Plaintiff prisoners brought separate actions against the warden of the Oregon State Penitentiary, alleging that the enforcement by prison officials of restrictions on the availability, use and purchase of law books resulted in a denial of full access to the courts. It was further alleged that each of them must do by himself all or part of the legal preparation necessary to contest his detention or to defend criminal charges pending against him in a state or federal court. In proceedings brought in the federal district court under the Civil Rights Act to enjoin further enforcement of these restrictions, held, for plaintiffs. Denial of access to courts constitutes a deprivation of civil rights of prisoners, and the study of law cannot be restricted where this is necessary to the utilization of a basic right. Bailleaux v. Holmes, (D.C. Ore. 1959) 177 F. Supp. 361.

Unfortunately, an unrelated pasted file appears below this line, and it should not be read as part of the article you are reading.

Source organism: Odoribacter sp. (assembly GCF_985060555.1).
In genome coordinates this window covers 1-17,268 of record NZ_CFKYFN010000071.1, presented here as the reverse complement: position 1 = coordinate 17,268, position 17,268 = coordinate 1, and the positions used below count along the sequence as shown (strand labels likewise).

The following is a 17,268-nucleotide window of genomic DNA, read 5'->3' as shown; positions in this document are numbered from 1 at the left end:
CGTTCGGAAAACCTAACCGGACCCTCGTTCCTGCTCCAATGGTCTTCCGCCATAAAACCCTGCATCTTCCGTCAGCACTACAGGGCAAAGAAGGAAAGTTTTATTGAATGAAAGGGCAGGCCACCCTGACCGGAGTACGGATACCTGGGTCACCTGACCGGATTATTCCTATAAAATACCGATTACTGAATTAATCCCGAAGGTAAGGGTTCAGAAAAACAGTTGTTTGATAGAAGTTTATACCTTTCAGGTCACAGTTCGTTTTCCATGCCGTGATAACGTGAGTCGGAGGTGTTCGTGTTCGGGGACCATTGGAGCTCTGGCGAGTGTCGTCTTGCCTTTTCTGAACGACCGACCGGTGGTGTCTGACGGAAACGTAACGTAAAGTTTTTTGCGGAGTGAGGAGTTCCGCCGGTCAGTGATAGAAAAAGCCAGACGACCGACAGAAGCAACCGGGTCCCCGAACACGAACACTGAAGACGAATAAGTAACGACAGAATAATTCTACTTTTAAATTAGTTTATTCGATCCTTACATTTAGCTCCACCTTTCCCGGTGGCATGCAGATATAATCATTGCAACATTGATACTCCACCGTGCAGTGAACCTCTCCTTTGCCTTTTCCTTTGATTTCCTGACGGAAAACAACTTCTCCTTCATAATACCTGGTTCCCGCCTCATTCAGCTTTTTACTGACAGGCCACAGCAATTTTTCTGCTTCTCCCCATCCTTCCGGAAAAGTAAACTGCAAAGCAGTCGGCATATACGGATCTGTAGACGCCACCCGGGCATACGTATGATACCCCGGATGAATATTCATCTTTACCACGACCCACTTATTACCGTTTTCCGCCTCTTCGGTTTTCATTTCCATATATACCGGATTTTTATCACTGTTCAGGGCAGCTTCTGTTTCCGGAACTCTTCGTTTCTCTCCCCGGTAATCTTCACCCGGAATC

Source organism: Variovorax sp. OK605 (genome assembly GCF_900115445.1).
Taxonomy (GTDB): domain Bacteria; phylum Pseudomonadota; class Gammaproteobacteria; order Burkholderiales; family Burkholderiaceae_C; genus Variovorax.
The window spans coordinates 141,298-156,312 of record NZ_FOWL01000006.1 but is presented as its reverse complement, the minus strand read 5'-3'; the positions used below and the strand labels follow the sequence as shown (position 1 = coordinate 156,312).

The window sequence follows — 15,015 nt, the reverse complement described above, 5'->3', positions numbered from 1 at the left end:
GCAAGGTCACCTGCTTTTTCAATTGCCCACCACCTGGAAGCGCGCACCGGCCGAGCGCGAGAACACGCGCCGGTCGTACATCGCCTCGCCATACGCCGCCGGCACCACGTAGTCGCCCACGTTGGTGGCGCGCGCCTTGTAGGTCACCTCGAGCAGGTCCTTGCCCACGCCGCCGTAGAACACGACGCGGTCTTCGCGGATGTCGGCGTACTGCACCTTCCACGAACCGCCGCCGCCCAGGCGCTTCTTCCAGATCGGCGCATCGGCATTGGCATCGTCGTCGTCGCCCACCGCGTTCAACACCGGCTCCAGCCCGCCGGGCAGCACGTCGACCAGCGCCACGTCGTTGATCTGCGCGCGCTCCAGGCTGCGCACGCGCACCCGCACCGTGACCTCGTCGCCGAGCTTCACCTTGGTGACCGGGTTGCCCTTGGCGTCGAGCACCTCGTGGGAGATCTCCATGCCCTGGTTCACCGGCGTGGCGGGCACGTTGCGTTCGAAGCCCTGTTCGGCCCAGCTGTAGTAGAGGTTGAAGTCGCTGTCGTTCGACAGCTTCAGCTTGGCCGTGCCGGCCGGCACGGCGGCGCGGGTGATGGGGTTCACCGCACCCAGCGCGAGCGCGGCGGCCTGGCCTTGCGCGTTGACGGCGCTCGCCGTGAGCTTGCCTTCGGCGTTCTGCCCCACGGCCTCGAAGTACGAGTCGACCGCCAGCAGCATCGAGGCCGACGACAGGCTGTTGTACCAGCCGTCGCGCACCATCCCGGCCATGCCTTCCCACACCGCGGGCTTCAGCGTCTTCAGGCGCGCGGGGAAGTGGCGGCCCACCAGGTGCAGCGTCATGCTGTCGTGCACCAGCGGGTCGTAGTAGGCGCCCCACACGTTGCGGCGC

Russell A. McNair Jr.,
Constitutional Law - Civil Rights - Restrictions on the Use of Legal Materials by Prisoner,
Mich. L. Rev.
Available at: https://repository.law.umich.edu/mlr/vol58/iss8/35